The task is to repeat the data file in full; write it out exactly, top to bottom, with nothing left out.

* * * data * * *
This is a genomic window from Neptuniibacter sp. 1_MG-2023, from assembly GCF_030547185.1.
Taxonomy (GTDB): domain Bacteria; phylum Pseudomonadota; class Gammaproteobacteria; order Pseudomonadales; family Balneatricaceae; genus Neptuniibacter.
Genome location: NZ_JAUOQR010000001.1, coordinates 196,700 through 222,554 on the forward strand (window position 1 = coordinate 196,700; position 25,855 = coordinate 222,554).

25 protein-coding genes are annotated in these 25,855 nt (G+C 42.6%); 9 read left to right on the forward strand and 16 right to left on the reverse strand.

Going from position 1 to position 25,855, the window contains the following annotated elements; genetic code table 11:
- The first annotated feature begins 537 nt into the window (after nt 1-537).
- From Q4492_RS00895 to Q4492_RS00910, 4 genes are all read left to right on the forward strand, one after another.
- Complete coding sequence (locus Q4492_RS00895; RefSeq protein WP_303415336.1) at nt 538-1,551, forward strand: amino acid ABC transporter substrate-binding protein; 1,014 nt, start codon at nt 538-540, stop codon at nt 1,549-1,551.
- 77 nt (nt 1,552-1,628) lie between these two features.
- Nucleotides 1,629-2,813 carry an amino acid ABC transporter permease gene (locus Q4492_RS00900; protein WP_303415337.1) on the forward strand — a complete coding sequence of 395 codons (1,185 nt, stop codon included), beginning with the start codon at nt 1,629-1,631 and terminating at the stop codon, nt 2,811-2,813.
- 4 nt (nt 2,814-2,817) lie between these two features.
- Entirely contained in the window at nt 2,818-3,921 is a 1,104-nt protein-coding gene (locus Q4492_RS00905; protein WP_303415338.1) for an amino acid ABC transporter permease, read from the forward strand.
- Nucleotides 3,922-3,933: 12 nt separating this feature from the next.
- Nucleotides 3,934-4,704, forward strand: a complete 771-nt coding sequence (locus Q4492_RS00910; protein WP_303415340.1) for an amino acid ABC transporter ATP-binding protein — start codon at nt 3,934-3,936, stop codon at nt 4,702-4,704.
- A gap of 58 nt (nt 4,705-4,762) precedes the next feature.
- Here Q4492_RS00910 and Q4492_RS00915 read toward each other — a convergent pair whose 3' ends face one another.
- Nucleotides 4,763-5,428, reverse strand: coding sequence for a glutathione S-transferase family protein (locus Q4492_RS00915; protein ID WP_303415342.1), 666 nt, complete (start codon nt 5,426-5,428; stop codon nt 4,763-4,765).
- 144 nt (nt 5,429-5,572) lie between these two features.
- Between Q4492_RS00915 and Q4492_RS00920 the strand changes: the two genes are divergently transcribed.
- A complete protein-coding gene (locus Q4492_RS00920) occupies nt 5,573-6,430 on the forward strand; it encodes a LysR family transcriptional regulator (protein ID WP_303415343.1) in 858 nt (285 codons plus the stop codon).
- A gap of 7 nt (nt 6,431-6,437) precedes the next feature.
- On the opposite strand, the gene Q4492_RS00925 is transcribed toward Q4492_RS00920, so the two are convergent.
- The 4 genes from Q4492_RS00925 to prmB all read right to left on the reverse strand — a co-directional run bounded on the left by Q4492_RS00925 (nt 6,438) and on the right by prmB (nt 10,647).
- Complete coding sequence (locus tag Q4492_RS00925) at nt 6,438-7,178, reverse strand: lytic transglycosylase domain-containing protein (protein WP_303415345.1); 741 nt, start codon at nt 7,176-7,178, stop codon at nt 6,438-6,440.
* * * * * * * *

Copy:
This is a genomic window from Neptuniibacter sp. 1_MG-2023, from assembly GCF_030547185.1.
Taxonomy (GTDB): domain Bacteria; phylum Pseudomonadota; class Gammaproteobacteria; order Pseudomonadales; family Balneatricaceae; genus Neptuniibacter.
Genome location: NZ_JAUOQR010000001.1, coordinates 196,700 through 222,554 on the forward strand (window position 1 = coordinate 196,700; position 25,855 = coordinate 222,554).

25 protein-coding genes are annotated in these 25,855 nt (G+C 42.6%); 9 read left to right on the forward strand and 16 right to left on the reverse strand.

Going from position 1 to position 25,855, the window contains the following annotated elements; genetic code table 11:
- The first annotated feature begins 537 nt into the window (after nt 1-537).
- From Q4492_RS00895 to Q4492_RS00910, 4 genes are all read left to right on the forward strand, one after another.
- Complete coding sequence (locus Q4492_RS00895; RefSeq protein WP_303415336.1) at nt 538-1,551, forward strand: amino acid ABC transporter substrate-binding protein; 1,014 nt, start codon at nt 538-540, stop codon at nt 1,549-1,551.
- 77 nt (nt 1,552-1,628) lie between these two features.
- Nucleotides 1,629-2,813 carry an amino acid ABC transporter permease gene (locus Q4492_RS00900; protein WP_303415337.1) on the forward strand — a complete coding sequence of 395 codons (1,185 nt, stop codon included), beginning with the start codon at nt 1,629-1,631 and terminating at the stop codon, nt 2,811-2,813.
- 4 nt (nt 2,814-2,817) lie between these two features.
- Entirely contained in the window at nt 2,818-3,921 is a 1,104-nt protein-coding gene (locus Q4492_RS00905; protein WP_303415338.1) for an amino acid ABC transporter permease, read from the forward strand.
- Nucleotides 3,922-3,933: 12 nt separating this feature from the next.
- Nucleotides 3,934-4,704, forward strand: a complete 771-nt coding sequence (locus Q4492_RS00910; protein WP_303415340.1) for an amino acid ABC transporter ATP-binding protein — start codon at nt 3,934-3,936, stop codon at nt 4,702-4,704.
- A gap of 58 nt (nt 4,705-4,762) precedes the next feature.
- Here Q4492_RS00910 and Q4492_RS00915 read toward each other — a convergent pair whose 3' ends face one another.
- Nucleotides 4,763-5,428, reverse strand: coding sequence for a glutathione S-transferase family protein (locus Q4492_RS00915; protein ID WP_303415342.1), 666 nt, complete (start codon nt 5,426-5,428; stop codon nt 4,763-4,765).
- 144 nt (nt 5,429-5,572) lie between these two features.
- Between Q4492_RS00915 and Q4492_RS00920 the strand changes: the two genes are divergently transcribed.
- A complete protein-coding gene (locus Q4492_RS00920) occupies nt 5,573-6,430 on the forward strand; it encodes a LysR family transcriptional regulator (protein ID WP_303415343.1) in 858 nt (285 codons plus the stop codon).
- A gap of 7 nt (nt 6,431-6,437) precedes the next feature.
- On the opposite strand, the gene Q4492_RS00925 is transcribed toward Q4492_RS00920, so the two are convergent.
- The 4 genes from Q4492_RS00925 to prmB all read right to left on the reverse strand — a co-directional run bounded on the left by Q4492_RS00925 (nt 6,438) and on the right by prmB (nt 10,647).
- Complete coding sequence (locus tag Q4492_RS00925) at nt 6,438-7,178, reverse strand: lytic transglycosylase domain-containing protein (protein WP_303415345.1); 741 nt, start codon at nt 7,176-7,178, stop codon at nt 6,438-6,440.